JENNINGS: Well, no, not much American history was taught in Canadian schools. So here I am, a middle-aged man, working with Todd Brewster, with whom I did "The Century," trying to write a new book about America in the beginning of the 21st century.

KING: That's what you're doing now, right?

JENNINGS: Yes, and it will take us a couple of years to finish it. But I am now inundated with American history, and loving every second of it. We were talking about a book called "April 1865: The Month That Saved America," by a professor at the University of Maryland, who I heard on the radio the other day talking about the surrender at Appomattox, and Lee going to communion in the local Episcopal church -- I think it was a Baptist church, I guess. And a black man suddenly goes and takes communion beside him, and the church is hushed. And it's absolutely fabulous.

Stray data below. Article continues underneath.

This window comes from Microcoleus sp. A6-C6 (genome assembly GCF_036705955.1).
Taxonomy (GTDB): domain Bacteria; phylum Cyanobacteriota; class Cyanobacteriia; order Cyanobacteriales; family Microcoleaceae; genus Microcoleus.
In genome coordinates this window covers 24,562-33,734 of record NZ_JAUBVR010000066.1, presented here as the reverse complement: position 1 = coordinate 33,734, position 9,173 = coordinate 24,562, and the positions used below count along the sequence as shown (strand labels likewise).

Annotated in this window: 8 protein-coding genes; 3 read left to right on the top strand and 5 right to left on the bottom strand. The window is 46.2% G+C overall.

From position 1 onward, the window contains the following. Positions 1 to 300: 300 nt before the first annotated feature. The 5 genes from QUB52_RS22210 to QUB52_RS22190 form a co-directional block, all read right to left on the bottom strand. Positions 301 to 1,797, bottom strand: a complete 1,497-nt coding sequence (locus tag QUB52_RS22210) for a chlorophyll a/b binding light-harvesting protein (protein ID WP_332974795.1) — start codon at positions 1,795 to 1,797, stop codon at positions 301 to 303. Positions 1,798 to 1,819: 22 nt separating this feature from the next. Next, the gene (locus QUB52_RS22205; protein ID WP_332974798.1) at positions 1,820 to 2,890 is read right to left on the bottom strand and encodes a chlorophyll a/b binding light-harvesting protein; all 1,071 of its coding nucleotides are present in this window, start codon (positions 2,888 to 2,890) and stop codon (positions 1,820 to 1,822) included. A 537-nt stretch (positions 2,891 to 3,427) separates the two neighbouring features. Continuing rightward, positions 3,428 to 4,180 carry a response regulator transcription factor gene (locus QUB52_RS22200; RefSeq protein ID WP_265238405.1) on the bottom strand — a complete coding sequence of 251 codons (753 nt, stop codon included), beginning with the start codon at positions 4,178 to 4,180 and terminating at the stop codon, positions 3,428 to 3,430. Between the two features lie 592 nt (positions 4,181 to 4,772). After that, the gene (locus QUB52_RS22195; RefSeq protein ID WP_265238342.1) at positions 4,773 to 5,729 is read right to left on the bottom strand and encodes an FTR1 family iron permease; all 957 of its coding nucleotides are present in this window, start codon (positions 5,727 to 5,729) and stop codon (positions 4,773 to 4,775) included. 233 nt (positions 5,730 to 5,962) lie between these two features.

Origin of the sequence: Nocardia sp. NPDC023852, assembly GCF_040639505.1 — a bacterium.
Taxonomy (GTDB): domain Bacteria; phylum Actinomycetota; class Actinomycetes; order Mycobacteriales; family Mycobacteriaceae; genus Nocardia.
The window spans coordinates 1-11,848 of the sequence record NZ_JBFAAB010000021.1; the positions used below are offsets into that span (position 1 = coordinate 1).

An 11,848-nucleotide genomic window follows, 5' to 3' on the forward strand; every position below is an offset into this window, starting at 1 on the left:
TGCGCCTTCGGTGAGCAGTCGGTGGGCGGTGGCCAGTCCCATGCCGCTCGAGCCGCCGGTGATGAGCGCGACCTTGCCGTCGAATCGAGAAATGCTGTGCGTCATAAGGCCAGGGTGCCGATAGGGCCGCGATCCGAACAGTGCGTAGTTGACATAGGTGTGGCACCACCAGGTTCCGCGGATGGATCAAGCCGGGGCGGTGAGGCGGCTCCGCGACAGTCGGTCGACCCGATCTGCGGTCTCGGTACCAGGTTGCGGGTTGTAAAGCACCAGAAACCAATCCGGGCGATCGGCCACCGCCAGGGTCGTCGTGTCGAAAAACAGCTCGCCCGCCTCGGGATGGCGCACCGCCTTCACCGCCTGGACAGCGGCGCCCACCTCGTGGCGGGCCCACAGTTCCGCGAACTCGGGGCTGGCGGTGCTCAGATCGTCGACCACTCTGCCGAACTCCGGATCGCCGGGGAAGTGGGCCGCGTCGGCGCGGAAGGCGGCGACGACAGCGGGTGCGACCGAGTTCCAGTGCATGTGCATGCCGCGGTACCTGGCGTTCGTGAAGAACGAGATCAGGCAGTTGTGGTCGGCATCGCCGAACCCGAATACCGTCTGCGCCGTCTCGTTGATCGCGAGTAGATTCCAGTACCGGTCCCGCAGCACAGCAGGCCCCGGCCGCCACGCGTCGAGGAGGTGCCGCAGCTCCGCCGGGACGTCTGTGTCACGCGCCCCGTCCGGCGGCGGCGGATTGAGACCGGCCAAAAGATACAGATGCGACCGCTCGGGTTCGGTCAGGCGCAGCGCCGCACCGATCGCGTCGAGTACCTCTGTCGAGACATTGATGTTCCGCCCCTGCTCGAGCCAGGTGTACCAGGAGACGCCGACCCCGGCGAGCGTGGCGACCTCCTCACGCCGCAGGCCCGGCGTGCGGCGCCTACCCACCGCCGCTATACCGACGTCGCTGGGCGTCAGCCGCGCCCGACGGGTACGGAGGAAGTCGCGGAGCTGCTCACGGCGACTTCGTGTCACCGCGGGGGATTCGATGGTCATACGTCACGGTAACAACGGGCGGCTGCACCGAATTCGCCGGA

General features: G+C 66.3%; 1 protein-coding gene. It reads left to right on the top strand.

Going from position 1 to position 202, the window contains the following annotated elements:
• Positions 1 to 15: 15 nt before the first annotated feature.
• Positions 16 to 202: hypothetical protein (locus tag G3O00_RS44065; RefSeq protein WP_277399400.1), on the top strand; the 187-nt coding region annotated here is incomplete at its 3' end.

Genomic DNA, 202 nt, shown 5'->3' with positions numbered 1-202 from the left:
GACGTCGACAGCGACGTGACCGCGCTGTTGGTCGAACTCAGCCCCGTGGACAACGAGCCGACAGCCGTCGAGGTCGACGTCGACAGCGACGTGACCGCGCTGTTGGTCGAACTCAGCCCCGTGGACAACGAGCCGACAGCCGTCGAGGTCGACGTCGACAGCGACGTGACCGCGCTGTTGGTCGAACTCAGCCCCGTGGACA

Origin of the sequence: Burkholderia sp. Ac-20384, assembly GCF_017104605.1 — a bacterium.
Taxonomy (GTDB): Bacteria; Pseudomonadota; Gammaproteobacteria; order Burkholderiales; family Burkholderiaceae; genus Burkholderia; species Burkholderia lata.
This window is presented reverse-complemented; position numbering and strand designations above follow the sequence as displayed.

Dick Brookhiser's just written a new book about Alexander Hamilton -- there's these great revisionists. There's always revision about Jefferson. And there's a fascinating revisiting of history now, about how the war started. Because many people in the South have always believed that it began on the issue of states' rights, and so there's a whole new trend of history now, which says: No, it wasn't about states' rights. It was really about slavery.

KING: There's always reevaluations of the generals in that war: He's better than we thought, he was worse than we thought.

JENNINGS: But what's exciting for a journalist -- for me, at least, is how it revisits it. Todd and I wrote a piece a couple of years ago about the power of the Tenth Amendment, states' rights. And here you have Gale Norton going off on the South and talking about states' rights. And we have the whole struggle now between the federal government and states' rights on issues of the environment and energy.

So the continuum of American history -- doesn't matter when we came here. Doesn't matter whether we were running -- I wasn't running away from anything when I came here from Canada. But the continuum of American history is something which every new person coming here, whether they're a Latino, or Eastern Europe, or from Canada, wherever else -- they can always attach themselves to it.